By THOMAS P. CALDWELL, LACONIA DAILY SUN
BELMONT — A policy on “parental objections to specific course material” was among the changes the Shaker Regional School Board took up on Tuesday evening.
The internal policy committee had recommended the change to conform to a law that became effective on June 16, requiring two weeks’ notice to parents and legal guardians when the curriculum course material provides “instruction of human sexuality or human sexual education.”
Gov. John Sununu signed the legislation which is similar to a bill Gov. Maggie Hassan had vetoed in 2015. It also provides that, “To the extent practicable, a school district shall make curriculum course materials available to parents or legal guardians for review upon request.”
A technical advisory from the New Hampshire Department of Education states, “Simply sending a notice home with a student may not be sufficient to achieve the legislative intent as districts will want to, as much as possible, avoid circumstances in which a school asserts that it provided notice and the parent or legal guardian disputes this assertion.”
The advisory also states, “Strong policies will include multiple modes of notification to provide sufficient assurance that parents or legal guardians have been afforded the appropriate and timely notice that the law requires.” It suggests email, posting on a website, and a letter sent through a parent’s portal, as well as a handout for students to take home.
“Regardless of the exact methodologies that schools decide to utilize, the best method to reach that assurance would be to have some type of affirmative parental or legal guardian acknowledgement of receipt.”
The advisory also states, “It is important to note that the legislative intent of SB103 does not apply to literature or other content that might have or be perceived to have sexual content.” Nevertheless, “schools should exercise prudent judgment and err on the side of caution by providing advance notice... Additionally, if an outside agency or organization... recommends restrictions on content, schools should consider engaging parents before presenting that specific content to students.”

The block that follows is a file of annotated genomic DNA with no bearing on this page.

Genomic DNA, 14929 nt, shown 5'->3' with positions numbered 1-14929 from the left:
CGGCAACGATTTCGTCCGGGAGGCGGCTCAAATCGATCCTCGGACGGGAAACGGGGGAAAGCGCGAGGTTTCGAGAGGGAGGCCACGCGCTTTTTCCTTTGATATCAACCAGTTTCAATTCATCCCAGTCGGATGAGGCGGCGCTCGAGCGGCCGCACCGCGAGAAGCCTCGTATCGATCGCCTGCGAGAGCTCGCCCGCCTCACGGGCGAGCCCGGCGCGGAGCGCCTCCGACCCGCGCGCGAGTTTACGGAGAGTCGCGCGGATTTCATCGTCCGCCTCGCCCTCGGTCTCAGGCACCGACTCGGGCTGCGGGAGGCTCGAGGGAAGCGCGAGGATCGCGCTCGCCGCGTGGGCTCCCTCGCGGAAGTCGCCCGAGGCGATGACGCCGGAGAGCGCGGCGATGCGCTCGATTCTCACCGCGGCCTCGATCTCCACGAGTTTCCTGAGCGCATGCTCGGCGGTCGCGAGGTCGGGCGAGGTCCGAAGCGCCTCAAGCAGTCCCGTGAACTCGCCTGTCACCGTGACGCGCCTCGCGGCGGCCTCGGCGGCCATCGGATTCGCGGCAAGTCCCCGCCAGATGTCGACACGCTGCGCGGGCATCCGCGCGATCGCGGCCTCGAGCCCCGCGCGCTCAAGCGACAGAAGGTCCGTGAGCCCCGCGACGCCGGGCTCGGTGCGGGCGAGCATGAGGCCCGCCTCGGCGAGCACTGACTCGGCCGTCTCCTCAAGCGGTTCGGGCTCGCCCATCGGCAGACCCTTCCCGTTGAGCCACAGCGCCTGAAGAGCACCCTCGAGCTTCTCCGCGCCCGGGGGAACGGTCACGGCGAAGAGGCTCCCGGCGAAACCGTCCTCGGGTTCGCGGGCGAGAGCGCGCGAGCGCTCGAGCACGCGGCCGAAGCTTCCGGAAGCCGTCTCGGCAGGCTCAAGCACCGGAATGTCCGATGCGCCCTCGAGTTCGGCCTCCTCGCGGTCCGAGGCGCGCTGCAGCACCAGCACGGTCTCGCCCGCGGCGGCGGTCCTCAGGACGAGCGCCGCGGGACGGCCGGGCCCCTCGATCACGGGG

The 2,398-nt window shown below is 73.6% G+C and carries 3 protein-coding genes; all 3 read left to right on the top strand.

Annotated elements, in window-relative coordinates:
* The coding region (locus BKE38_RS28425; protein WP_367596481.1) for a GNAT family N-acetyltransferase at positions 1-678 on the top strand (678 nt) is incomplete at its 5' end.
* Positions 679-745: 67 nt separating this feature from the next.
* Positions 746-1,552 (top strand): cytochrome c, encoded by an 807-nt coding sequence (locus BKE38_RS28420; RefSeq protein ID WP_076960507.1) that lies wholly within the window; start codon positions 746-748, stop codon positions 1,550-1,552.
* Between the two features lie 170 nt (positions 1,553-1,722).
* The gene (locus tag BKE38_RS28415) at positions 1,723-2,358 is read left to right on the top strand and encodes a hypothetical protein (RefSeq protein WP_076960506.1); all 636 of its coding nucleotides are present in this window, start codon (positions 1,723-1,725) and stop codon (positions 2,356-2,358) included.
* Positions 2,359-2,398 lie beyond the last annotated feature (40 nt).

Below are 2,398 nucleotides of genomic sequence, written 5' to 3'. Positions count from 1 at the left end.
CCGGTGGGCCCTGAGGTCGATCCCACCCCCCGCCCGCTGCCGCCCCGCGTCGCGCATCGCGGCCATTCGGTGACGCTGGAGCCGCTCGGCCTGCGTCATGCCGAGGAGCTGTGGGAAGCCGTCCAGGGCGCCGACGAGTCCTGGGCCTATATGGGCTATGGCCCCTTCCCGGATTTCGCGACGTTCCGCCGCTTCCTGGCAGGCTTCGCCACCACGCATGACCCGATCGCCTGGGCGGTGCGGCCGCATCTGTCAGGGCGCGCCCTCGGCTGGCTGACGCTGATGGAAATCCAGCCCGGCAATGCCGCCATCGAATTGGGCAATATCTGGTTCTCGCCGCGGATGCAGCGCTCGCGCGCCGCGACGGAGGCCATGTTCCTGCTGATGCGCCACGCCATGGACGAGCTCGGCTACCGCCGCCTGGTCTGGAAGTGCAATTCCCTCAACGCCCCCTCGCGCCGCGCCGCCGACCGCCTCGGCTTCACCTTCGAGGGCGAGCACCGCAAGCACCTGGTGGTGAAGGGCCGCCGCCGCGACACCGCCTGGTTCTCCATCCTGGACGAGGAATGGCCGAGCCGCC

School Administrative Unit 80 Superintendent Michael Tursi said the Shaker policy addresses only human sexuality and human sexual education, and not literature.
The final approved version of Shaker’s policy was not available.
The Shaker Board has a two-step process for the approval of overnight field trips, asking departments or clubs to seek permission to plan the trips, then come back for final approval by the School Board.
Tursi said the purpose of the two-step policy is to avoid having a teacher or coach spend a lot of time organizing a field trip, only to find the School Board will not approve it. By providing information on what the trip may entail and getting permission to plan it, final approval is nearly guaranteed.
On Tuesday, board members gave a green light to three planning proposals: a Nature’s Classroom trip by Canterbury Elementary School and Belmont Middle School students to Ocean Park in Maine; a World Language and Music Department trip for high school students to observe the culture, history, and music of New Orleans, Louisiana; and a Spanish Club trip to look at the ecosystem, culture, and history of Costa Rica.